The White House, President George W. Bush Click to print this document

For Immediate Release
Office of the Press Secretary
June 1, 2003

President Arrives at G8 Summit
Background Briefing on G8 Summit

     Fact sheet In Focus: G8 2003

12:14 P.M. (L)

SENIOR ADMINISTRATION OFFICIAL: This is on background. As my colleague said, the President is looking forward to the G8 summit as an opportunity to promote further G8 cooperation on some key global priorities, including spurring global economic growth, combating terror, stopping the proliferation of weapons of mass destruction, and progress on development issues, including poverty alleviation in the developing world.

The first day of the summit today, largely focused on the development issues. Today is the session with the extended outreach - about a dozen countries in addition to the G8. There will be two sessions. First, the opening lunch with that group of countries, as well as the G8, followed by a working session. And then this evening is a dinner just with the African countries that are part of the new partnership for African development, the so-called NEPAC countries.

I imagine that a range of issues is going to come up in those discussions, but the President is going to view it as an opportunity to talk about a number of initiatives that we've launched, the new compact for development that he called for about a year ago, that seeks to achieve real results in terms of poverty alleviation and economic growth by linking development assistance to sound policies; the Millennium Challenge initiative is the best example of that, which seeks to reward developing countries that rule justly, that invest in the health and education of their people, that promote economic freedom.

He's going to talk about his AIDS initiative, $15 billion over five years. He's going to encourage the other G8 to make a similar commitment. That was a tripling of the U.S. commitment on AIDS. He'll view it as an opportunity also to talk about famine relief - 38 million people in sub-Saharan Africa at risk of famine; serious food shortage, about 2 million metric tons of food shortfall. The United States is the largest contributor to the U.N. World Food Program. We contribute more than all other nations combined. This year we'll spend roughly $1.4 billion on famine relief, including this new $200 million famine fund that the President has called for, that will enable us to get emergency assistance more quickly at the first signs of famine.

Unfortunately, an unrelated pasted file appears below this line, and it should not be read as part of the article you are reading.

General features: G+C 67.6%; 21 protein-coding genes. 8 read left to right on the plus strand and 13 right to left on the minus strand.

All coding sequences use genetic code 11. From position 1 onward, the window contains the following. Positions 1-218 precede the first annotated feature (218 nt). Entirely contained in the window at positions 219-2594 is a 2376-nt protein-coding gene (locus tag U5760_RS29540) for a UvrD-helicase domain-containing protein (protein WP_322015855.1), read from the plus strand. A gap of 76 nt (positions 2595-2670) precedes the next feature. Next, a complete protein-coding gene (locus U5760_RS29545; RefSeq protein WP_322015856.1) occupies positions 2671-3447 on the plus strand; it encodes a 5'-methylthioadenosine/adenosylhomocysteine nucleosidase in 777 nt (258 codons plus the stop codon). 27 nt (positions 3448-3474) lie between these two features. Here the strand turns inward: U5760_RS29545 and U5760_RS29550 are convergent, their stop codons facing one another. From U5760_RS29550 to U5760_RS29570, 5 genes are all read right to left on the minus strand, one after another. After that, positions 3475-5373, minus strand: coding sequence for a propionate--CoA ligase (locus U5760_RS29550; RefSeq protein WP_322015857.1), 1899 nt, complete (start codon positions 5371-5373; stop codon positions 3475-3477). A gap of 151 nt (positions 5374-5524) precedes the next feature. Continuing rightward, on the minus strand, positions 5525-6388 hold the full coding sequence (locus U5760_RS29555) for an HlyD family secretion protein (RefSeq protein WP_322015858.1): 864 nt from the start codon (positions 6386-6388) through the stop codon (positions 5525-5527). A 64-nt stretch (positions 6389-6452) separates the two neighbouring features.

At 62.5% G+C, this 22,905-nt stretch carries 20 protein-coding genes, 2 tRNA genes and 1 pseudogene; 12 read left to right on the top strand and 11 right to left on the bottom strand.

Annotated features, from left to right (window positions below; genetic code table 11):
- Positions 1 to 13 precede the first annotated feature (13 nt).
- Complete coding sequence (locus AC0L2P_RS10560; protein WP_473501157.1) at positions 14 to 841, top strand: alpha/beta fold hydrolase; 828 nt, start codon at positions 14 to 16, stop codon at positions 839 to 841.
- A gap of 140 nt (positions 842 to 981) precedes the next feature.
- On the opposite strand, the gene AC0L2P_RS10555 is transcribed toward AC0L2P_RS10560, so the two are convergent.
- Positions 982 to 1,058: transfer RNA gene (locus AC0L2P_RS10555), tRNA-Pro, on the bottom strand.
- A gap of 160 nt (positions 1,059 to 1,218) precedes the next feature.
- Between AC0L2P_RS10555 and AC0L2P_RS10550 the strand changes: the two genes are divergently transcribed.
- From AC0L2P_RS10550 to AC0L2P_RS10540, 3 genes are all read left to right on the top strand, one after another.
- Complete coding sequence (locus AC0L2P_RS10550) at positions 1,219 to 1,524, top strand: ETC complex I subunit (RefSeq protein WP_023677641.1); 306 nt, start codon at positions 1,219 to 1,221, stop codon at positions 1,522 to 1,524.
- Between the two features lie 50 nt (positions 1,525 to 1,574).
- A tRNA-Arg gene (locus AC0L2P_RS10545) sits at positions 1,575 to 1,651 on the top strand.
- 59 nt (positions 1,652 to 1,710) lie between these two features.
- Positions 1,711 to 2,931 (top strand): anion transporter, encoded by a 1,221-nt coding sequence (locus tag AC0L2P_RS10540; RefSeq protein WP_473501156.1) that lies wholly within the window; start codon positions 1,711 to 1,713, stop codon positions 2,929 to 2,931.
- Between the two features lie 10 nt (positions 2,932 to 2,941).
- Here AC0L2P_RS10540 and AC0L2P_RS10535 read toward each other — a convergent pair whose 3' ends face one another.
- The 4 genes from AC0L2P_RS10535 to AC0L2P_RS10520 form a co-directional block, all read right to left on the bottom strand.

We've called on the other developed country partners, the G8, to put in place their own similar rapid response funds.

He'll also have an opportunity, obviously, to talk about the importance of trade for generating growth in the developing world. He'll talk about the ambitious set of proposals we've put on the table in the Doha round of WTO talks.

So all of those issues we assume are going to come up; certainly an opportunity to encourage greater cooperation. As my colleague said, the agenda is to make the world safer and better. We have a very robust agenda to make the world better. We want to do it together with our G8 partners and others.

I was just going to talk briefly about the second day of the summit. The second day begins - is all G8 on the second day. The outreach countries will not be there on the second day. Morning session largely focused on the global economy, followed by a lunch largely focused on security issues and regional issues.

With respect to the security agenda, we expect to have the leaders endorse a series of initiatives - largely U.S. shaped initiatives on a variety of issues that are extremely important in terms of the war on terror. First, we hope to establish a counterterrorism action group, which will be a group of donor countries that will help prioritize and speed the delivery of counterterrorism training and assistance to countries with the will, but not the skill, to combat terror.